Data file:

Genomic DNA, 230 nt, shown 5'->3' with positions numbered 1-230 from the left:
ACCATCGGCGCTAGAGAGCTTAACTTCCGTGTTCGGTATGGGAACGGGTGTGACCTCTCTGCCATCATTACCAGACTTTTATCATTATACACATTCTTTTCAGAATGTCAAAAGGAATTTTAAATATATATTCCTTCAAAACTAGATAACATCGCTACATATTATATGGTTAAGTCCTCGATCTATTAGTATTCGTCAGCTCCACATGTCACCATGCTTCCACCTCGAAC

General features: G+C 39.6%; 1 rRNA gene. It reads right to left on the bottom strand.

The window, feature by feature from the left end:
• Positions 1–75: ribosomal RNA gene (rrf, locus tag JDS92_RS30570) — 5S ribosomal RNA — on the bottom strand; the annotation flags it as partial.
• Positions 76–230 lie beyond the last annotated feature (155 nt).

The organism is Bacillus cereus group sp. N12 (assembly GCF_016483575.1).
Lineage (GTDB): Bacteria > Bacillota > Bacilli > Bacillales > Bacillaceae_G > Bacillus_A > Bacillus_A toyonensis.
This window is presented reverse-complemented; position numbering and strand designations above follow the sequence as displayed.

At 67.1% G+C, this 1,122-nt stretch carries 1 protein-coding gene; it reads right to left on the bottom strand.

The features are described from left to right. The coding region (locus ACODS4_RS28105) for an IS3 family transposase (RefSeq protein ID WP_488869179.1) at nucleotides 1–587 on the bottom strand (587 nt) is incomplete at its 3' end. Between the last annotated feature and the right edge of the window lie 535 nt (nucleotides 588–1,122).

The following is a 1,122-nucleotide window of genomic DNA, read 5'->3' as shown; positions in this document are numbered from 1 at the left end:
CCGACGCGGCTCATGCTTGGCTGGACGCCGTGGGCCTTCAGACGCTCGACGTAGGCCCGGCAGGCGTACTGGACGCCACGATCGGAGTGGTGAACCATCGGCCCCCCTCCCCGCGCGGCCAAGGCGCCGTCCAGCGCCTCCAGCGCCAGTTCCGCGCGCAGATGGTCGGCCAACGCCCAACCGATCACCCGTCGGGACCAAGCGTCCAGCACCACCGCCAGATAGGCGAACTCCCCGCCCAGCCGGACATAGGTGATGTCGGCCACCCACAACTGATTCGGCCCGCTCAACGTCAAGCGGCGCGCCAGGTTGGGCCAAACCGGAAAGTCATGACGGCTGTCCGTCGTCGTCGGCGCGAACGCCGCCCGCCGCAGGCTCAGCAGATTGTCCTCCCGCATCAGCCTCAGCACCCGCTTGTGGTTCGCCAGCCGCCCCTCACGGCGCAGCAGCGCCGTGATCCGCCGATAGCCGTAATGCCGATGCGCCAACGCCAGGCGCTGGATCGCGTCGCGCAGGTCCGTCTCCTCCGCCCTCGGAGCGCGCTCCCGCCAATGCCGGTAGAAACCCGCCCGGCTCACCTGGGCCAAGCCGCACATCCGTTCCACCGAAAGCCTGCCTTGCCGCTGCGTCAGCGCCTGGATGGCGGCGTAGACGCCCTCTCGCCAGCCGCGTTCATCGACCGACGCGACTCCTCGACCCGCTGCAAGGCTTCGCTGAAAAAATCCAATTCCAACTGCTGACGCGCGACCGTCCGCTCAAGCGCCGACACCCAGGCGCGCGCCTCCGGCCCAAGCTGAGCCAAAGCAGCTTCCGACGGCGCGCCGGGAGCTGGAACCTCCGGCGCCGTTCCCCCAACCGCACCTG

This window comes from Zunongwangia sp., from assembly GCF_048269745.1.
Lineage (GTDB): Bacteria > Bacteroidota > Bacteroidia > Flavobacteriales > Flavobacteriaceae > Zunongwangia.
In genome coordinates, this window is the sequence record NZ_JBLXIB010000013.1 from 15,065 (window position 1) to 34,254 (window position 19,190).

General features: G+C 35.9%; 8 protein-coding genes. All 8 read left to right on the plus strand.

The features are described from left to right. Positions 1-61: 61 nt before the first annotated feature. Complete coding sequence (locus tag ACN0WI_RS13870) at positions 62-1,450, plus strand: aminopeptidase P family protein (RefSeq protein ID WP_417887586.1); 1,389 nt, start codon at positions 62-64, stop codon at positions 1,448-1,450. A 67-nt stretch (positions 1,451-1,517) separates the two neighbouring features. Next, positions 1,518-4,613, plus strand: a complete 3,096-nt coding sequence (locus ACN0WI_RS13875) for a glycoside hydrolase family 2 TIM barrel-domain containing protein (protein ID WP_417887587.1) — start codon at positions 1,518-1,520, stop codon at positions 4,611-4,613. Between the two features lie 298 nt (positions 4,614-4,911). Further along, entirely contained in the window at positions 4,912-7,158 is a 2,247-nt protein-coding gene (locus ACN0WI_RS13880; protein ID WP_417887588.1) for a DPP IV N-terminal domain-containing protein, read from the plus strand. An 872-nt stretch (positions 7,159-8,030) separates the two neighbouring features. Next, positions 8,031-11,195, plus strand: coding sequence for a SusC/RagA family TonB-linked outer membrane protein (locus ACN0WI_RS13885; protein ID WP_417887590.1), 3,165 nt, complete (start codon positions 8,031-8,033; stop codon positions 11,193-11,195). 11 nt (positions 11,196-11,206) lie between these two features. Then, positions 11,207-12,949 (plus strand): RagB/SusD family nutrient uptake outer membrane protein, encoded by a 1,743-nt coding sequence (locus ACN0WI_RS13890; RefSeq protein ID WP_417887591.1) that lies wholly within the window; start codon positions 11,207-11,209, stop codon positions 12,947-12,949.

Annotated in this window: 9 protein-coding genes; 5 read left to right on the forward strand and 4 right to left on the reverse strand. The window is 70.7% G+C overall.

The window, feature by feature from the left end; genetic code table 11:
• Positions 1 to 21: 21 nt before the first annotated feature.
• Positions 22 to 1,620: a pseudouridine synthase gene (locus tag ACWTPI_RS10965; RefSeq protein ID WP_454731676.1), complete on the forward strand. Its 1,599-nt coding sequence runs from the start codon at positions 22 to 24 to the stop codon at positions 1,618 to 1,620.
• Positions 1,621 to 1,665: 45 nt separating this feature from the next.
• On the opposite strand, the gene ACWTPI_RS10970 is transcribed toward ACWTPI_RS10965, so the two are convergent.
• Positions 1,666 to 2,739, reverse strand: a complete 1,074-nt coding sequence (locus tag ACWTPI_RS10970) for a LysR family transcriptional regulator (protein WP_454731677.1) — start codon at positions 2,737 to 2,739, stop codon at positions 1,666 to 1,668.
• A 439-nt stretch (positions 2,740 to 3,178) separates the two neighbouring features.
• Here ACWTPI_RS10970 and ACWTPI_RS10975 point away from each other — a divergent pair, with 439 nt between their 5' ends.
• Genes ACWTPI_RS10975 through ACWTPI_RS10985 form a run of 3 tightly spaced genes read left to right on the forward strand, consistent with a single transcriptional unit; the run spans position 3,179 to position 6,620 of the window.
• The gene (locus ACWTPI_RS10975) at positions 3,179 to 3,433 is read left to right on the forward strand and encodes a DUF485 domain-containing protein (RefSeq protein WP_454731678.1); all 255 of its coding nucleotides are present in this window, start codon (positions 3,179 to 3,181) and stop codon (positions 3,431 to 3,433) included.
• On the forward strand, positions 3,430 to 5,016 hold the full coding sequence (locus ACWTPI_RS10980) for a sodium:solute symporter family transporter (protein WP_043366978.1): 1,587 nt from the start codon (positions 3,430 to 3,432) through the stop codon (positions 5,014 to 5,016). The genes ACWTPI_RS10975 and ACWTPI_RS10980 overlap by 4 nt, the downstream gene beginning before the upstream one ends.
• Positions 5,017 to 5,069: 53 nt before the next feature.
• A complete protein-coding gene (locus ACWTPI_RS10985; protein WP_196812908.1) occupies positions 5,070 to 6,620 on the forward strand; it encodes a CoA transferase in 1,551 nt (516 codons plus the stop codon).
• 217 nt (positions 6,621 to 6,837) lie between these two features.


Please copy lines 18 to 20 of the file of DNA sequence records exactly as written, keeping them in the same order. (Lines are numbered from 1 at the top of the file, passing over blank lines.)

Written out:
The features are described from left to right. Positions 1-61: 61 nt before the first annotated feature. Complete coding sequence (locus tag ACN0WI_RS13870) at positions 62-1,450, plus strand: aminopeptidase P family protein (RefSeq protein ID WP_417887586.1); 1,389 nt, start codon at positions 62-64, stop codon at positions 1,448-1,450. A 67-nt stretch (positions 1,451-1,517) separates the two neighbouring features. Next, positions 1,518-4,613, plus strand: a complete 3,096-nt coding sequence (locus ACN0WI_RS13875) for a glycoside hydrolase family 2 TIM barrel-domain containing protein (protein ID WP_417887587.1) — start codon at positions 1,518-1,520, stop codon at positions 4,611-4,613. Between the two features lie 298 nt (positions 4,614-4,911). Further along, entirely contained in the window at positions 4,912-7,158 is a 2,247-nt protein-coding gene (locus ACN0WI_RS13880; protein ID WP_417887588.1) for a DPP IV N-terminal domain-containing protein, read from the plus strand. An 872-nt stretch (positions 7,159-8,030) separates the two neighbouring features. Next, positions 8,031-11,195, plus strand: coding sequence for a SusC/RagA family TonB-linked outer membrane protein (locus ACN0WI_RS13885; protein ID WP_417887590.1), 3,165 nt, complete (start codon positions 8,031-8,033; stop codon positions 11,193-11,195). 11 nt (positions 11,196-11,206) lie between these two features. Then, positions 11,207-12,949 (plus strand): RagB/SusD family nutrient uptake outer membrane protein, encoded by a 1,743-nt coding sequence (locus ACN0WI_RS13890; RefSeq protein ID WP_417887591.1) that lies wholly within the window; start codon positions 11,207-11,209, stop codon positions 12,947-12,949.

Annotated in this window: 9 protein-coding genes; 5 read left to right on the forward strand and 4 right to left on the reverse strand. The window is 70.7% G+C overall.

The window, feature by feature from the left end; genetic code table 11: